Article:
I have seen a great many things of late that have me pondering the why and how of things.  Some of it good, but a great deal of it difficult to bear.  I was reading through some past writings, and came upon this one.  I felt like this was something that is providing some clarity to questions I’m asking.  It served to bring some comfort and assurance  to some uncertainties I am struggling with.  I hope it provides some of the same for you.

 

 

I came across the name of a man today.  It is a name with which I’m very familiar, but I was led to read a little more in depth.  The man is Norman Borlaug.  Some of you may know who he is, but for any who do not, I’ll give you a brief account of his life and accomplishments.

Norman Borlaug was born March 25th 1914 to a farm family outside of Cresco, Iowa.  He had a prototypical upbringing for a midwestern farm kid of the age.  He grew up hunting, fishing and working the family’s 106 acre farm.  His primary education took place in a one room school house, and he was baptized and confirmed in the Saude Lutheran church.  He graduated from Cresco high school, where he also participated in football, baseball and wrestling.  

Through an Depression-era program known as the National Youth Administration, he was able to enroll at the University of Minnesota.  While earning his Bachelor of Science in forestry, Norman, like most had to take jobs to support himself.  One such job was as a leader in the Civilian Conservation Corps.  Many of the people who worked for him in those days came to him starving.  Though he didn’t realize the impact at the time, the scars those images left would forever change his life and the lives of over a billion others.

 Before and after graduation, Norman worked for the US Forest Service.  He had his career and life coursed out and was headed down it.  It wasn’t for long, though, and due to budget cuts he lost that job.  That’s a pretty significant blow to be dealt, for anyone.  I’m sure he thought, as most of us would, he had arrived.  He had made it.  Then blindsided.  Have you ever felt like that?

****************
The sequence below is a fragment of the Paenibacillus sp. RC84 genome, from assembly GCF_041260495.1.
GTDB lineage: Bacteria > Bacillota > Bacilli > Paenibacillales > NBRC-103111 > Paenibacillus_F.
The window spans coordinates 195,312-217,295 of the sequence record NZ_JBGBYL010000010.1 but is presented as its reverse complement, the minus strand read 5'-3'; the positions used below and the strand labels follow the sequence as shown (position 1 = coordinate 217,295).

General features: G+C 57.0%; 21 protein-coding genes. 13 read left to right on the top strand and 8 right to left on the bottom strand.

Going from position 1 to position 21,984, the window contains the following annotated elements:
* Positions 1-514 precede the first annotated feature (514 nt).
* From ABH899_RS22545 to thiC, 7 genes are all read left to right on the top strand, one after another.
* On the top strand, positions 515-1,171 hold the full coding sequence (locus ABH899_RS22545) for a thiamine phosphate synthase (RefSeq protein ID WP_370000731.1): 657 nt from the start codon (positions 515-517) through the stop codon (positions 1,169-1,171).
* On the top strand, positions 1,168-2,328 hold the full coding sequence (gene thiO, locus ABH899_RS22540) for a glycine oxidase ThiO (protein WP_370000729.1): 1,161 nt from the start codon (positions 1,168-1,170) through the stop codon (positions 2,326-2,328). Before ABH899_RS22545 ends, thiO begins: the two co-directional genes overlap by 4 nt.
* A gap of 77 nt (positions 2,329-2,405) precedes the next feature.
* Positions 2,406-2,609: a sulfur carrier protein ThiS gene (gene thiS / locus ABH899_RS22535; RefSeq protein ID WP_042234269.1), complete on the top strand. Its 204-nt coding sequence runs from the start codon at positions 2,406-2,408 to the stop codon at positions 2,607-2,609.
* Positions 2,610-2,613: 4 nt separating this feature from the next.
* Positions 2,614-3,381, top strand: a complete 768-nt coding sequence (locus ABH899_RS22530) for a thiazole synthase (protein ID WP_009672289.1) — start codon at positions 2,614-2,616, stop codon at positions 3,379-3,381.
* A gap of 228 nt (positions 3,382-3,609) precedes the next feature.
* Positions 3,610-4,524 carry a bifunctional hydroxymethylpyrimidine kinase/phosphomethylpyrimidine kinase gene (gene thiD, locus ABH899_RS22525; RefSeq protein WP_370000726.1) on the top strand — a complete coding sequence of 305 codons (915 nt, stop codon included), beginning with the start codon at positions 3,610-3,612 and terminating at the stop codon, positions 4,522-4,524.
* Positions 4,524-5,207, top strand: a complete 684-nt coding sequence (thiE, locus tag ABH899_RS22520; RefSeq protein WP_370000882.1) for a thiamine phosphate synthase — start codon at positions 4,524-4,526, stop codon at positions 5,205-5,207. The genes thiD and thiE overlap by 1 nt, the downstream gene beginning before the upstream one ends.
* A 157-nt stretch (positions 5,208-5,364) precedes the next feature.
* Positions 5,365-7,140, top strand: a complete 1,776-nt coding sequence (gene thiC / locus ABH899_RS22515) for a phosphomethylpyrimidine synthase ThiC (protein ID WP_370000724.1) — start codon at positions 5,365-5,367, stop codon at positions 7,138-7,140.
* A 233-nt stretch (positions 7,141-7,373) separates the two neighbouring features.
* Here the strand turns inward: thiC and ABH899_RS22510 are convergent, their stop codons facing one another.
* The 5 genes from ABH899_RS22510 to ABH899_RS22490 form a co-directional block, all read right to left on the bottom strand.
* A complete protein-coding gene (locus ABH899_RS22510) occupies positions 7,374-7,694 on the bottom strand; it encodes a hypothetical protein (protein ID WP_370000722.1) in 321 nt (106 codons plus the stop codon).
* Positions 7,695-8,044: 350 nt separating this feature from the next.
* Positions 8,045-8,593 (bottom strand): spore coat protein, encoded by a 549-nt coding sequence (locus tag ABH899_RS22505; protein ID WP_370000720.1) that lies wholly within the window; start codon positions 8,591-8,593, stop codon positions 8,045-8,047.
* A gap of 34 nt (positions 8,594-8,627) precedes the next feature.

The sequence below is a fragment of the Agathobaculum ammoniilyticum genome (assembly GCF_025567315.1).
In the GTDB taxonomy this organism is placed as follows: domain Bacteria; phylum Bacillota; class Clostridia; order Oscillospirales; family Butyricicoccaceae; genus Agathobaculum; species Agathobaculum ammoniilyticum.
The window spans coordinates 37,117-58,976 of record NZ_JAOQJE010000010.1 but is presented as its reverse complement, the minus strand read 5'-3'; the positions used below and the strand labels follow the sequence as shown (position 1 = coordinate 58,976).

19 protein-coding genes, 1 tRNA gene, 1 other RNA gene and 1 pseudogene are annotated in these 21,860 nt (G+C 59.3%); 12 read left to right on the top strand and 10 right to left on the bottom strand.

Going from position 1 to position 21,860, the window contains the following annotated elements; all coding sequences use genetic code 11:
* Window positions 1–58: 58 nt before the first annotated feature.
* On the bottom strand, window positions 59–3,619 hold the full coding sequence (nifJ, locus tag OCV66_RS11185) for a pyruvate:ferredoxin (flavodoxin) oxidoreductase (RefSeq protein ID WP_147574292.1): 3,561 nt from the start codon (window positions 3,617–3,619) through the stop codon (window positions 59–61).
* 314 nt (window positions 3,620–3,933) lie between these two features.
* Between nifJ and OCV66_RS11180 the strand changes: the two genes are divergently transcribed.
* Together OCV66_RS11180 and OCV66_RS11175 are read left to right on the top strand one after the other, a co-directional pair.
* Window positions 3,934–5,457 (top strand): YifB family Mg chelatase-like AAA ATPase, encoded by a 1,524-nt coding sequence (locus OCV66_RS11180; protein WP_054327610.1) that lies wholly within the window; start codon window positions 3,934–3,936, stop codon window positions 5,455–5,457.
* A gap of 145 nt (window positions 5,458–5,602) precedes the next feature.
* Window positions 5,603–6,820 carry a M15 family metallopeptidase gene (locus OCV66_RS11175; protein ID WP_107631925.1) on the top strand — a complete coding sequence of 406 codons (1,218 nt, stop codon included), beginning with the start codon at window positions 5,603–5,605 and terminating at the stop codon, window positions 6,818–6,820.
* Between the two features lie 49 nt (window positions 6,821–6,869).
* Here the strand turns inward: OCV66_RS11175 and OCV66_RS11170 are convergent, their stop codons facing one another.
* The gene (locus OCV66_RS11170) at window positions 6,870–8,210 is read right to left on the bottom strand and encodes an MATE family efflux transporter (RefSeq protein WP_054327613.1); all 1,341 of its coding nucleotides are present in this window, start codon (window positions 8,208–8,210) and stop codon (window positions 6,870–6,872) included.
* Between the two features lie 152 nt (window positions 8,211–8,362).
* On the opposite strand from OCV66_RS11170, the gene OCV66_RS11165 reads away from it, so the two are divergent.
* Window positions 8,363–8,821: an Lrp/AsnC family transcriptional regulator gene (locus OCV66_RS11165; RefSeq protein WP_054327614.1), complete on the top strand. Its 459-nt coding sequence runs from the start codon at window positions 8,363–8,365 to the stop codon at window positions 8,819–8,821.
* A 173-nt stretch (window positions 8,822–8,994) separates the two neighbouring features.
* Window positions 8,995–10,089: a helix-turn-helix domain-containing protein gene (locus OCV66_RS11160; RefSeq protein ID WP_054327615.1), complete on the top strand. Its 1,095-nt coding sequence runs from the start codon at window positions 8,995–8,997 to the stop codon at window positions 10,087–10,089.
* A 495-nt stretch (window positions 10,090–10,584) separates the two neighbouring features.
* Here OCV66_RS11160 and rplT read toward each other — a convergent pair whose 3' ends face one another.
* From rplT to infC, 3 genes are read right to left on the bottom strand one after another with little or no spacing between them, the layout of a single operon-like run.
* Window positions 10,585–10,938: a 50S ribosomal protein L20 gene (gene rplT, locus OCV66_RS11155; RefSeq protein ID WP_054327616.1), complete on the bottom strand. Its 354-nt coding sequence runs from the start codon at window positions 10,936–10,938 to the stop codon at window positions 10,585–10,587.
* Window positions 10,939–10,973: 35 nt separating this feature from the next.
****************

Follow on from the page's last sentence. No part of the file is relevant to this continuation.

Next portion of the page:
Romans 8:28 (NKJV) And we know that all things work together for good to those who love God, to those who are the called according to His purpose.

Well Norman returned to the University of Minnesota and under the tutelage of his mentor Elvin Charles Stakman, received a master of science degree in 1940 and Ph.D. in plant pathology and genetics in 1942.  He went to work for Dupont, where during World War II a number of his projects worked to aid our soldiers in combat.  Impacting lives.

After the war years his research and efforts changed complexion.  He remembered the look of starvation in the faces of his past workers.  The rest of his life was dedicated to the development of high yield, disease and drought resistant crops.  Crops that could be grown in regions ravaged by hunger, where conventional crops and farming techniques were useless.  His life’s research led him to countries around the world, Mexico, South America, Asia, India and finally Africa.  

Norman Borlaug became the man God would use to feed the world.  Norman’s life work is credited with saving over a billion lives from starvation.  All this from a boy who started from such humble beginnings.  A young man who’s life course was set, or so he thought.  However, God had different plans for Norman.  

As I read about Norman’s extraordinary contributions to the world, I can’t help but think about how it almost wasn’t was.  I think about the chain of events required to bring God’s plan for his life to fruition.  I wonder how often Norman felt stuck in the mud, that things weren’t going according to plan.  I find my heart overflowing with faith in the knowledge that Norman’s life played out by design.  God’s design.  What reassurance can be found in this story.  Reassurance that no matter what happens in our own lives, though we may not see it, want it or understand it, if we hold onto that faithful knowledge that it is by God’s design, great things will happen.  

I think about all the people that God brought into Norman’s life.  Each person necessary in the development of “the man who fed the world”.  I wonder how many of those people lived an entire life not knowing the contribution they made in his development, their role in feeding the world.  Not all of us are destined to be Norman Borlaug, but every Norman Borlaug needed a great many of us to realize their design.  

As I go forward from this day forth, I will try to be more mindful of the “Borlaug Effect”, how my life impacts others, who in turn affect others, who affect others who will affect the next man who feeds the world.  

Lord let me no longer doubt the plan and design You have for my life.  Heavenly father erase from me the doubt of the significance and effect my life has on those around me, rippling out to the rest of the world and generations to come.  How great is Your design and plan, Lord?  I can’t see it fully Lord, but this I know, the gift of faith You fill my heart with assures me that it is a grand and perfect design.  I pray Lord that my ripple in this world will have the effect You desire.  In Jesus’ precious name Amen.

In full pursuit of the greatest Trophy

Scott Pace